Gallery Openings and Events

CONNERSMITH. Presents Katie Miller and Agniet Snoep

Katie Miller, A Young Lady Adorned with Beads, 2013, oil on panel. Photo courtesy of CONNERSMITH.

Katie Miller, A Young Lady Adorned with Beads, 2013, oil on panel. Photo courtesy of CONNERSMITH.


Artist Talk: Saturday, April 12 at 5pm
Opening Reception: Saturday, April 12 from 6pm to 8pm


Click here for Eric Hope’s interview with Agniet Snoep.


CONNERSMITH presents Katie Miller’s second solo exhibition with the Gallery. “Enduring” features a new series of portraits painted in oil on wood panel. Miller’s works have been likened to those of John Currin and Lisa Yuskavage, yet her latest paintings engage more deeply with the master works of Hans Memling, Titian, and Bronzino.

In these paintings Miller depicts children in brilliant colors and astonishing detail. Situating live models in historically inspired poses, the artist renders breathtaking visions of contemporary youthfulness within timeless contexts. Miller’s bust- and half-length portraits of preadolescent girls and boys recall canonical portrayals of rulers and aristocrats. Her larger, full-length portraits secularize the vertical energy of resurrection and assumption scenes in Renaissance altarpieces. Nuanced emotions in the children’s faces intensify the power and mystery inherent in the paintings’ compositions.

Miller augments her young subjects with trendy accessories – toys, beads, costumes, and electronic gadgets. These common trappings of the hyper-present provoke the hierarchical formats of the past, emphasizing that “Enduring” means both long lasting and able to withstand duress. Miller draws from an age-old artistic tradition to create imagery that alludes to pressures experienced by present-day youth. Her fine brushwork produces smooth, gemlike surfaces. Subtle expressions of self-awareness reveal each child’s state of transition from childhood to adulthood. The models’ dispositions and adornments suggest that children currently face challenges such as social issues, gender expectations, power struggles, and technological absorption. If, as they endure these pressures, boys and girls become more knowing, they may also become hardened, like the alluring, impermeable pigments in which the artist portrayed them.

Katie Miller’s works are in the following collections: The Rubell Family Collection, Miami; 21C Museum, Louisville; Ognibene Collection, Washington, DC; among others.

CONNERSMITH also presents Agniet Snoep’s Alive and Present. The Dutch artist’s first U.S. solo exhibition features a recent series of photographs inspired by the still life tradition in the golden age of Dutch painting. Snoep’s pictures are stunningly beautiful, uncompromisingly detailed, and provocatively strange.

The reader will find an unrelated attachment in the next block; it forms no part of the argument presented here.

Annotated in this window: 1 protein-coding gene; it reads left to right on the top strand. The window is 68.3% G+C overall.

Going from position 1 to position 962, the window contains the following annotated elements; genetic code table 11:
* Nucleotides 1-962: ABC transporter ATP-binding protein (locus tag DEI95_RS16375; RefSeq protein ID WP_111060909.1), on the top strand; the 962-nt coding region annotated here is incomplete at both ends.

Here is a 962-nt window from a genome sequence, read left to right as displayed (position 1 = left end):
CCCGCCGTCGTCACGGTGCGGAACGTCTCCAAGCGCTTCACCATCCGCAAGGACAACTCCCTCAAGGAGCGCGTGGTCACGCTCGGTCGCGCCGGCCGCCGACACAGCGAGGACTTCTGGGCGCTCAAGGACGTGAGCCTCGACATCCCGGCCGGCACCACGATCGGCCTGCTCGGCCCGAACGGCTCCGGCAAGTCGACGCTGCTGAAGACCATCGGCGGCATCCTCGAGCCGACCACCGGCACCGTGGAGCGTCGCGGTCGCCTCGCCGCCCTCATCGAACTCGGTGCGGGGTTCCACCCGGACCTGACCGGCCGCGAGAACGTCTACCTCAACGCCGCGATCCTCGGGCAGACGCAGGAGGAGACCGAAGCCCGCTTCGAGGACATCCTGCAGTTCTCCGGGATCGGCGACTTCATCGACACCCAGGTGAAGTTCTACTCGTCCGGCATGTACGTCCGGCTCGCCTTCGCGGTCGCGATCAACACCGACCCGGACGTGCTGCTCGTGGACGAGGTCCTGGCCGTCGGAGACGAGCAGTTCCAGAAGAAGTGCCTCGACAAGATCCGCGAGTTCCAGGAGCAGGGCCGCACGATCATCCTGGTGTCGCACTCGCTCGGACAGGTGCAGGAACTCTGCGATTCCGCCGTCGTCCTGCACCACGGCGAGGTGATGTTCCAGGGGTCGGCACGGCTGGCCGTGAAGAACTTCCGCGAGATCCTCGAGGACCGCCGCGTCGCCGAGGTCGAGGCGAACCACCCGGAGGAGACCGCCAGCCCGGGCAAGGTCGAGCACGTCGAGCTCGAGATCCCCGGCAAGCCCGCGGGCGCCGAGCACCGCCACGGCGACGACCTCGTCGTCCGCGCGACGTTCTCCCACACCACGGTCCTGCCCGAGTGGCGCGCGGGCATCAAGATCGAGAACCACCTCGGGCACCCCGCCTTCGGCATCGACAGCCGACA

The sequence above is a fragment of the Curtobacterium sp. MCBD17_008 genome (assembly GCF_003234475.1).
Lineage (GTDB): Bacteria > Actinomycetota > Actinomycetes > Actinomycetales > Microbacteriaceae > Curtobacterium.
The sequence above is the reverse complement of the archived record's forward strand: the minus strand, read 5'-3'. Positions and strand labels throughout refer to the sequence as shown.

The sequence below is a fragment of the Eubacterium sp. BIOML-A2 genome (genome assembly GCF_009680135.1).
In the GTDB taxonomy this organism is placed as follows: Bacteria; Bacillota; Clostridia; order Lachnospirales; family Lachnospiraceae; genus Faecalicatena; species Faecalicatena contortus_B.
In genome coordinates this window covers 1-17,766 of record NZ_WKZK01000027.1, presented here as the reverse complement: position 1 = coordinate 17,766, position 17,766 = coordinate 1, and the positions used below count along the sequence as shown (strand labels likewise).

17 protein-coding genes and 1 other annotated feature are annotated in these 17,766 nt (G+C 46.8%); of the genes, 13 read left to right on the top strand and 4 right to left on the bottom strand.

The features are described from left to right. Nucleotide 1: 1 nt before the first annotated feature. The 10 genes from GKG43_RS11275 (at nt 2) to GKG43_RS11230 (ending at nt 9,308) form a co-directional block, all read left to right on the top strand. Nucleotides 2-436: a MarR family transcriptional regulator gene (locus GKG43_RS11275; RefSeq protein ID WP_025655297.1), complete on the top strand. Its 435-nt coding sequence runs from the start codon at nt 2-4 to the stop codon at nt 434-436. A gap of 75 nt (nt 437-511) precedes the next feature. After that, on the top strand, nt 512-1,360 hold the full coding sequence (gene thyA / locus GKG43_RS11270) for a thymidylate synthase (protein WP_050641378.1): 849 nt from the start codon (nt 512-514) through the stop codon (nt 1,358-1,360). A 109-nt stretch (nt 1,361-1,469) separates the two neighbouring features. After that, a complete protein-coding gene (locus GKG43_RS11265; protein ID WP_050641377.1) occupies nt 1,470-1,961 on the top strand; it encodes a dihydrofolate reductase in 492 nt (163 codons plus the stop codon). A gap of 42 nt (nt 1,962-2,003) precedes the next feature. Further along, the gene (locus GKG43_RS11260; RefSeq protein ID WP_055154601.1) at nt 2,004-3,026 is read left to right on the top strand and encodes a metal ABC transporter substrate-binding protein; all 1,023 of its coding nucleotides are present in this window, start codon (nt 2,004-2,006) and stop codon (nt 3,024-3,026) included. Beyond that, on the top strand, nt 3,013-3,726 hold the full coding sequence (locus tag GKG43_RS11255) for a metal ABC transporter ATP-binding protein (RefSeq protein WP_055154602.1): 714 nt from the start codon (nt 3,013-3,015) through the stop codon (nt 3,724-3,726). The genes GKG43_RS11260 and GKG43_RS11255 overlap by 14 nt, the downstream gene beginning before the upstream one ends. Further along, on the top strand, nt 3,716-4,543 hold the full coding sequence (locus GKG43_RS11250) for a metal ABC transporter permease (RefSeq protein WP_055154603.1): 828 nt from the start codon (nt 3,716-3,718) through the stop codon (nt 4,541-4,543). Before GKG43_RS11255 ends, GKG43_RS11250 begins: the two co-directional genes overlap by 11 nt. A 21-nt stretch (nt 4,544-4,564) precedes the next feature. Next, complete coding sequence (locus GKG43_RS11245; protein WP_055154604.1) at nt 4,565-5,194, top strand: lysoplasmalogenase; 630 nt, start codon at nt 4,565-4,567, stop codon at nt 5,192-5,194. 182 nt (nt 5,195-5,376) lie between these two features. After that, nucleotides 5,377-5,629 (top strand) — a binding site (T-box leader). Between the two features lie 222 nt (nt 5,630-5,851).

Each photograph depicts a fascinating arrangement of organic objects and meticulously preserved creatures staged against dark backgrounds. Insects, small reptiles, birds and mammals, exotic flowers, fruits, shells, and marine organisms appear in varied colors, shapes, textures and degrees of luminosity in Snoep’s captivating images, which recall specimens found in Renaissance collectors’ cabinets.

The artist deploys still life to explore meanings that arise from new pictorial associations. Snoep asserts, “I’m not a still life photographer. I use the genre to express my theme.” Her position has profound personal and cultural resonances. She draws inspiration from the work of her seventeenth-century ancestor, Ambrosius Bosschaert, particularly from “Dead Frog with Flies,” a painting he made in Holland around 1630, now in the Fondation Custodia (Frits Lugt) in Paris. The Dutch author, F. Bordewijk, saw Bosschaert’s work in 1935 and wrote, “The macabre impression of the present is immediately intensified by the sinister of what is coming. So it doesn’t show the excess of the horrible, but leaves room for the imagination of the viewer.” Snoep explains, “I recognized, in the perfectly painted flies and (Bordewijk’s) description, my own inspiration for the use of insects in my work. This was the reason to give insects meaning in the tradition of Dutch still life.”

The intimate displays of curiosities in Snoep’s works seduce viewers’ imaginations beyond the material surfaces she photographs. Creating psychological tensions and opening possibilities for personal interpretations, the artist subverts the apparent objectivity of the camera’s lens.

Agniet Snoep’s works have been exhibited in the Musèe Vodou, Strasbourg, France; Arti et Amicitiae, Amsterdam and Stedelijk Museum; Amsterdam, The Netherlands.

The artists will speak on their work Saturday, April 12th at 5pm sharp. There will be an opening night reception at CONNERSMITH. on Saturday, April 12th from 6 to 8pm. Artists in attendance.

Gallery Hours :

  • Wednesday – Saturday: 11am – 5pm
  • and by appointment

CONNERSMITH. is located at 1358 Florida Avenue, NE. For further information or images, please contact the Gallery at 202-588-8750 or [email protected]





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